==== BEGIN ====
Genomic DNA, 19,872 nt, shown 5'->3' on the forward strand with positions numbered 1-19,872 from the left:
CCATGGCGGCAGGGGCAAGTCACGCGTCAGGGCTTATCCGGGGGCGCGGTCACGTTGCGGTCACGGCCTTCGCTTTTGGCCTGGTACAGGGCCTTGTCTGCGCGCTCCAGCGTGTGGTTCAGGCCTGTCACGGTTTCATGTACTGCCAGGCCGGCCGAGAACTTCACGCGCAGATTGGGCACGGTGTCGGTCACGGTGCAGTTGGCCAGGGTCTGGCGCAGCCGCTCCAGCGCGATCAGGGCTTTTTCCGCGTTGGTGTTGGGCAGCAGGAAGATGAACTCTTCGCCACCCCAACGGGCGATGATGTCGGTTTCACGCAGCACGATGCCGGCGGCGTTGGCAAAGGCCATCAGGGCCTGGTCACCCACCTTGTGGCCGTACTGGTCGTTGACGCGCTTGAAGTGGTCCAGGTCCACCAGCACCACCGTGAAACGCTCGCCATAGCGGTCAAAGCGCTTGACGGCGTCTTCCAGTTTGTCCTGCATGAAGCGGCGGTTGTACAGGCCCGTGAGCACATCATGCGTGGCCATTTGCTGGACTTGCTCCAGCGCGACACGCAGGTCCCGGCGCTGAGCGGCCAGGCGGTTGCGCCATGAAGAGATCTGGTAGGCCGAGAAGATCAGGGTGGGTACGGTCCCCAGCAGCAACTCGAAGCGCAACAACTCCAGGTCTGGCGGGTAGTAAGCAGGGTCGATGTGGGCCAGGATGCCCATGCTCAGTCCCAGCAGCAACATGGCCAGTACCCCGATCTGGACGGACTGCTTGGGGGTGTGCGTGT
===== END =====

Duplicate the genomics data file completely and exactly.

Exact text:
Genomic DNA, 19,872 nt, shown 5'->3' on the forward strand with positions numbered 1-19,872 from the left:
CCATGGCGGCAGGGGCAAGTCACGCGTCAGGGCTTATCCGGGGGCGCGGTCACGTTGCGGTCACGGCCTTCGCTTTTGGCCTGGTACAGGGCCTTGTCTGCGCGCTCCAGCGTGTGGTTCAGGCCTGTCACGGTTTCATGTACTGCCAGGCCGGCCGAGAACTTCACGCGCAGATTGGGCACGGTGTCGGTCACGGTGCAGTTGGCCAGGGTCTGGCGCAGCCGCTCCAGCGCGATCAGGGCTTTTTCCGCGTTGGTGTTGGGCAGCAGGAAGATGAACTCTTCGCCACCCCAACGGGCGATGATGTCGGTTTCACGCAGCACGATGCCGGCGGCGTTGGCAAAGGCCATCAGGGCCTGGTCACCCACCTTGTGGCCGTACTGGTCGTTGACGCGCTTGAAGTGGTCCAGGTCCACCAGCACCACCGTGAAACGCTCGCCATAGCGGTCAAAGCGCTTGACGGCGTCTTCCAGTTTGTCCTGCATGAAGCGGCGGTTGTACAGGCCCGTGAGCACATCATGCGTGGCCATTTGCTGGACTTGCTCCAGCGCGACACGCAGGTCCCGGCGCTGAGCGGCCAGGCGGTTGCGCCATGAAGAGATCTGGTAGGCCGAGAAGATCAGGGTGGGTACGGTCCCCAGCAGCAACTCGAAGCGCAACAACTCCAGGTCTGGCGGGTAGTAAGCAGGGTCGATGTGGGCCAGGATGCCCATGCTCAGTCCCAGCAGCAACATGGCCAGTACCCCGATCTGGACGGACTGCTTGGGGGTGTGCGTGT